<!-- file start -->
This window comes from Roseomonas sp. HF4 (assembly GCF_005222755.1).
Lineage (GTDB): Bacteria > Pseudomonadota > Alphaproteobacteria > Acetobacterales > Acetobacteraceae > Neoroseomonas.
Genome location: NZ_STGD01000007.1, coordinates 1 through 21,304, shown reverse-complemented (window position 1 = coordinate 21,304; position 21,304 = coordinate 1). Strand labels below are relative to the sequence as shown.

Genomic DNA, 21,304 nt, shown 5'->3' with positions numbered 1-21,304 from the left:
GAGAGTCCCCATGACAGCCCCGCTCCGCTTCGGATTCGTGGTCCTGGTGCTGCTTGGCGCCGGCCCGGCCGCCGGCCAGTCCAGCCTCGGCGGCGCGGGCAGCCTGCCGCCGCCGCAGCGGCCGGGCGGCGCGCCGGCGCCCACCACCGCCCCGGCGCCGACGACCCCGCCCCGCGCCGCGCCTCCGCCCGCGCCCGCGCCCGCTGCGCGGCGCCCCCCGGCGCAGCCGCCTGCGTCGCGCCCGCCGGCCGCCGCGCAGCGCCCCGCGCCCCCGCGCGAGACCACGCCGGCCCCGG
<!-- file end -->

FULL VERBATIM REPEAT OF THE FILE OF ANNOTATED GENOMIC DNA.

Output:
This window comes from Roseomonas sp. HF4 (assembly GCF_005222755.1).
Lineage (GTDB): Bacteria > Pseudomonadota > Alphaproteobacteria > Acetobacterales > Acetobacteraceae > Neoroseomonas.
Genome location: NZ_STGD01000007.1, coordinates 1 through 21,304, shown reverse-complemented (window position 1 = coordinate 21,304; position 21,304 = coordinate 1). Strand labels below are relative to the sequence as shown.

Genomic DNA, 21,304 nt, shown 5'->3' with positions numbered 1-21,304 from the left:
GAGAGTCCCCATGACAGCCCCGCTCCGCTTCGGATTCGTGGTCCTGGTGCTGCTTGGCGCCGGCCCGGCCGCCGGCCAGTCCAGCCTCGGCGGCGCGGGCAGCCTGCCGCCGCCGCAGCGGCCGGGCGGCGCGCCGGCGCCCACCACCGCCCCGGCGCCGACGACCCCGCCCCGCGCCGCGCCTCCGCCCGCGCCCGCGCCCGCTGCGCGGCGCCCCCCGGCGCAGCCGCCTGCGTCGCGCCCGCCGGCCGCCGCGCAGCGCCCCGCGCCCCCGCGCGAGACCACGCCGGCCCCGG